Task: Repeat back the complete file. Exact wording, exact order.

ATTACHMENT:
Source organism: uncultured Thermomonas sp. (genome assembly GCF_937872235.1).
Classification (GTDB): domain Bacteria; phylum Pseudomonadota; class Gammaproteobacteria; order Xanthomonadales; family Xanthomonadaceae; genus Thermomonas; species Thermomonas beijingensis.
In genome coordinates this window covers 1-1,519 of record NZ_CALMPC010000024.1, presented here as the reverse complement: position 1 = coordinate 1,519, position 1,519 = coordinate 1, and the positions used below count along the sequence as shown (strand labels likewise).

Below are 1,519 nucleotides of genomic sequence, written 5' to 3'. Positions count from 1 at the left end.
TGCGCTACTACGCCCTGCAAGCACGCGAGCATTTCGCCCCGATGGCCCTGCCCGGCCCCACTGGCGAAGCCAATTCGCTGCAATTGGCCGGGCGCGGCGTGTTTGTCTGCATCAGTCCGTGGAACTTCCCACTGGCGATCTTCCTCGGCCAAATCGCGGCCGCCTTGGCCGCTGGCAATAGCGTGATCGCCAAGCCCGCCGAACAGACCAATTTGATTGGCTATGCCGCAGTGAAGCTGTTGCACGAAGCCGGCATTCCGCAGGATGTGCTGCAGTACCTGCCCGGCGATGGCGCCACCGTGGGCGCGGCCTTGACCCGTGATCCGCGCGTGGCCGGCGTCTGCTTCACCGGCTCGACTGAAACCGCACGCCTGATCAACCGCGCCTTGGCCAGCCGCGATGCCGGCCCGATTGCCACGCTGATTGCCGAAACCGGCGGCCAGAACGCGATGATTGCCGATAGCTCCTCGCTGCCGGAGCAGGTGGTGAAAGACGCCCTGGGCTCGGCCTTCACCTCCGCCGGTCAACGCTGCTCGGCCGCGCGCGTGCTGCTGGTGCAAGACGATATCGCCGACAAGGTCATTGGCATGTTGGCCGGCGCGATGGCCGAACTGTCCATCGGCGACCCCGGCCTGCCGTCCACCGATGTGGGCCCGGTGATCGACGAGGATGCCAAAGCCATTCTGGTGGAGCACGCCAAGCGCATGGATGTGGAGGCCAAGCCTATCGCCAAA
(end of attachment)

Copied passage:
Source organism: uncultured Thermomonas sp. (genome assembly GCF_937872235.1).
Classification (GTDB): domain Bacteria; phylum Pseudomonadota; class Gammaproteobacteria; order Xanthomonadales; family Xanthomonadaceae; genus Thermomonas; species Thermomonas beijingensis.
In genome coordinates this window covers 1-1,519 of record NZ_CALMPC010000024.1, presented here as the reverse complement: position 1 = coordinate 1,519, position 1,519 = coordinate 1, and the positions used below count along the sequence as shown (strand labels likewise).

Below are 1,519 nucleotides of genomic sequence, written 5' to 3'. Positions count from 1 at the left end.
TGCGCTACTACGCCCTGCAAGCACGCGAGCATTTCGCCCCGATGGCCCTGCCCGGCCCCACTGGCGAAGCCAATTCGCTGCAATTGGCCGGGCGCGGCGTGTTTGTCTGCATCAGTCCGTGGAACTTCCCACTGGCGATCTTCCTCGGCCAAATCGCGGCCGCCTTGGCCGCTGGCAATAGCGTGATCGCCAAGCCCGCCGAACAGACCAATTTGATTGGCTATGCCGCAGTGAAGCTGTTGCACGAAGCCGGCATTCCGCAGGATGTGCTGCAGTACCTGCCCGGCGATGGCGCCACCGTGGGCGCGGCCTTGACCCGTGATCCGCGCGTGGCCGGCGTCTGCTTCACCGGCTCGACTGAAACCGCACGCCTGATCAACCGCGCCTTGGCCAGCCGCGATGCCGGCCCGATTGCCACGCTGATTGCCGAAACCGGCGGCCAGAACGCGATGATTGCCGATAGCTCCTCGCTGCCGGAGCAGGTGGTGAAAGACGCCCTGGGCTCGGCCTTCACCTCCGCCGGTCAACGCTGCTCGGCCGCGCGCGTGCTGCTGGTGCAAGACGATATCGCCGACAAGGTCATTGGCATGTTGGCCGGCGCGATGGCCGAACTGTCCATCGGCGACCCCGGCCTGCCGTCCACCGATGTGGGCCCGGTGATCGACGAGGATGCCAAAGCCATTCTGGTGGAGCACGCCAAGCGCATGGATGTGGAGGCCAAGCCTATCGCCAAA